When Stanley Nelson agreed to discuss his new op-ed documentary on HBCUs’ strained relationship with the Trump administration, I struggled to find the terms to describe him.
Simply calling Nelson a “filmmaker” seemed inadequate. Referring to him as the premier documentarian of the black experience seemed a little hyperbolic (not to mention that it contained too many syllables). I finally decided that “storyteller” was an apt description to describe the man whose filmography ranges from 2013’s The Story of Emmett Till to the acclaimed 2015 documentary The Black Panthers: Vanguard of the Revolution.
His latest short film, Black Colleges in the Age of Trump, examines how the current presidential administration has used HBCUs to further its political and social agenda. Created in conjunction with the New York Times Op-Ed Docs, the “op-doc” reflects on the importance of predominantly African-American institutions of higher education in both the past and future of America.
The 12-minute digital short also serves as a preamble for Nelson’s highly anticipated feature-length project, Tell Them We Are Rising: The Story of Black Colleges and Universities, premiering on the critically acclaimed PBS series Independent Lens on Feb. 19. Nelson explained that both documentaries are the results of his personal and professional pursuit to share these untold stories that are not just part of black history, but American history.
“Both my parents are products of HBCUs,” Nelson told The Root in an exclusive interview. “My mother went to Talladega in Alabama, and my father went to Howard in Washington, D.C., in the 1930s. There was no way they could have attended college without these kinds of institutions.”
From Talladega College’s participation in Donald Trump’s inauguration to Betsy DeVos’ Bethune-Cookman commencement caper, Black Colleges in the Age of Trump highlights how HBCUs have served as a symbol of the Trump administration’s treatment of black America in general. It examines the implications of inviting black college presidents to the White House and DeVos’ tone-deaf referral to black institutions as examples of school choice.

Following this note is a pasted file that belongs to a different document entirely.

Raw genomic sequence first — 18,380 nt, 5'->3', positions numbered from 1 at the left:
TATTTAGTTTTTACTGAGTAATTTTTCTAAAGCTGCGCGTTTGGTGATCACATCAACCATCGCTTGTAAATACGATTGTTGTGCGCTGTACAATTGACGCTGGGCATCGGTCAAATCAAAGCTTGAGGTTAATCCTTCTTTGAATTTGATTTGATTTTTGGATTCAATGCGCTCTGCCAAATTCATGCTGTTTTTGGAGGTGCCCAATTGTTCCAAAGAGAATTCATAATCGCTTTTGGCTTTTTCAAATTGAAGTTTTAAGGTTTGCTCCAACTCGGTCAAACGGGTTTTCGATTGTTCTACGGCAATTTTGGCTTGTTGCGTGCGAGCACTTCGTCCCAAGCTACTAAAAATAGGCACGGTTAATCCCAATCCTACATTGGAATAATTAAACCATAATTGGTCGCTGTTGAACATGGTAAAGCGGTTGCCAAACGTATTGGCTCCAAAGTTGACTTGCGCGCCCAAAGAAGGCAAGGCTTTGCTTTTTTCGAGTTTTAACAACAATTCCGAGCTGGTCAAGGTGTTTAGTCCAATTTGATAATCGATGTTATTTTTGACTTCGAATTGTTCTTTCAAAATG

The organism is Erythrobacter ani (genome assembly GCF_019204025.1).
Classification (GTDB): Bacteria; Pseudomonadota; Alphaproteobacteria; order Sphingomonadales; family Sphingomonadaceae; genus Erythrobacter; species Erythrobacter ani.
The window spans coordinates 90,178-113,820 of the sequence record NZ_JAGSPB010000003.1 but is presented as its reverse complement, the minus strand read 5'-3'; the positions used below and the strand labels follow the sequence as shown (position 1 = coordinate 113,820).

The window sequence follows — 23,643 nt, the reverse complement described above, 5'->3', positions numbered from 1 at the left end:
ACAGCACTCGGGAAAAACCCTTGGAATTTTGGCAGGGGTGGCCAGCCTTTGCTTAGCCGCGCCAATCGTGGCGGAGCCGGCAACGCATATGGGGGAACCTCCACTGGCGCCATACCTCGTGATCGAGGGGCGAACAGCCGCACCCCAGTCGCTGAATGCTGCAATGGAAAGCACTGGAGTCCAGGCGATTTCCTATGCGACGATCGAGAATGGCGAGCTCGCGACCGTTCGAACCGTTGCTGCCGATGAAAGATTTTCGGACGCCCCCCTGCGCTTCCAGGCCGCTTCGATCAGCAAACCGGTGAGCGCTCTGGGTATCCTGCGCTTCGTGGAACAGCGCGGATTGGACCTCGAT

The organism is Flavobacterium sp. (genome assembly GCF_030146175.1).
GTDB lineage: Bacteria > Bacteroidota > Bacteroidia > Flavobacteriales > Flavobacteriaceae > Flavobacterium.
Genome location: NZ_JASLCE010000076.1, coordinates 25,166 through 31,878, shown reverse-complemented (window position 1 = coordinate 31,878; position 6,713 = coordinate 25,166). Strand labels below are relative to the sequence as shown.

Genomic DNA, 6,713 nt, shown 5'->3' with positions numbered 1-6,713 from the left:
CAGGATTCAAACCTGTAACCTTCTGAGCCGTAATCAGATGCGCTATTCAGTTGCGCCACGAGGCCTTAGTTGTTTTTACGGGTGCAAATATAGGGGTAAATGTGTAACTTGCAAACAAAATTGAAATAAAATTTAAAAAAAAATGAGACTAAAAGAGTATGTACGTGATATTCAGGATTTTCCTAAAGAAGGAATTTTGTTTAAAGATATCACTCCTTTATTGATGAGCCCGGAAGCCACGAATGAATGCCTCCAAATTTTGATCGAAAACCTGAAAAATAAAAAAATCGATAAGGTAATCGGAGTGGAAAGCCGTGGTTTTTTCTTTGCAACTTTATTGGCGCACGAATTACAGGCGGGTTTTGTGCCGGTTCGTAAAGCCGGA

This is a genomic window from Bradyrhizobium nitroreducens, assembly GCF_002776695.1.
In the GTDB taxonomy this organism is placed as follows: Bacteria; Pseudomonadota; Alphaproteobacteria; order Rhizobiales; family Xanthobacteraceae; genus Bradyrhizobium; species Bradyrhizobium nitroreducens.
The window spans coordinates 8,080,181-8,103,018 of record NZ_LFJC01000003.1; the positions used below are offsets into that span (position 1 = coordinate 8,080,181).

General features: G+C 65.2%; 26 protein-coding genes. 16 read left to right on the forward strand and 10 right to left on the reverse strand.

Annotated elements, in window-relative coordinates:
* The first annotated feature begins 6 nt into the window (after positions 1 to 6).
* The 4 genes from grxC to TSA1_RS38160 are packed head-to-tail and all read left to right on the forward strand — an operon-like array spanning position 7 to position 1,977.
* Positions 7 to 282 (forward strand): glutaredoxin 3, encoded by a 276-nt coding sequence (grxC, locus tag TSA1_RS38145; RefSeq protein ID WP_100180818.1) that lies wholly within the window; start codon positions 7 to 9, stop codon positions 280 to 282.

“I don’t think that anybody could have anticipated the climate that we’re in today,” Nelson explained. “But this hyper-racialized climate proves there is still a need for the safe intellectual space that HBCUs have provided for over 150 years.”
The Emmy and Peabody Award winner stresses that these bastions of higher learning are endangered by the current political regime, and the story of their impact on the American society could easily be erased if they aren’t told. But he readily admits that the heightened racial tension and eagerness to accept alternative facts aren’t due solely to the dotard in chief. “Trump is a symptom of what was already there,” said Nelson. He added:
You also can’t underplay the effect of outlets like Fox News, where people can say: “No, no, no, the sky is not blue, the sky is red. Trump didn’t call those countries a shithole,” when everybody clearly heard it.
Look at it this way: When Richard Nixon was being prosecuted, hounded and chased down for Watergate, there were no news channels that you could turn to that would say, “Oh, no, no, no. That didn’t happen. He didn’t break into Watergate. Everything is all right.” That didn’t exist. There is only one set of facts.
While agreeing that HBCUs are in perpetual danger, Nelson said that there will always be a need for historically black colleges, thereby ensuring their future existence. Although they might be fewer in number, they will ultimately survive as they have for more than a century and a half.
He noted, however, that we may witness some drastic changes: “We have to ask: In 20 years, will there still be 103 black colleges? Probably not. But I hope the ones that remain will be stronger.”
View the digital short below:
Tell Them We Are Rising: The Story of Black Colleges and Universities airs Monday, Feb. 19, at 9 p.m. ET (check local listings) on PBS on Independent Lens.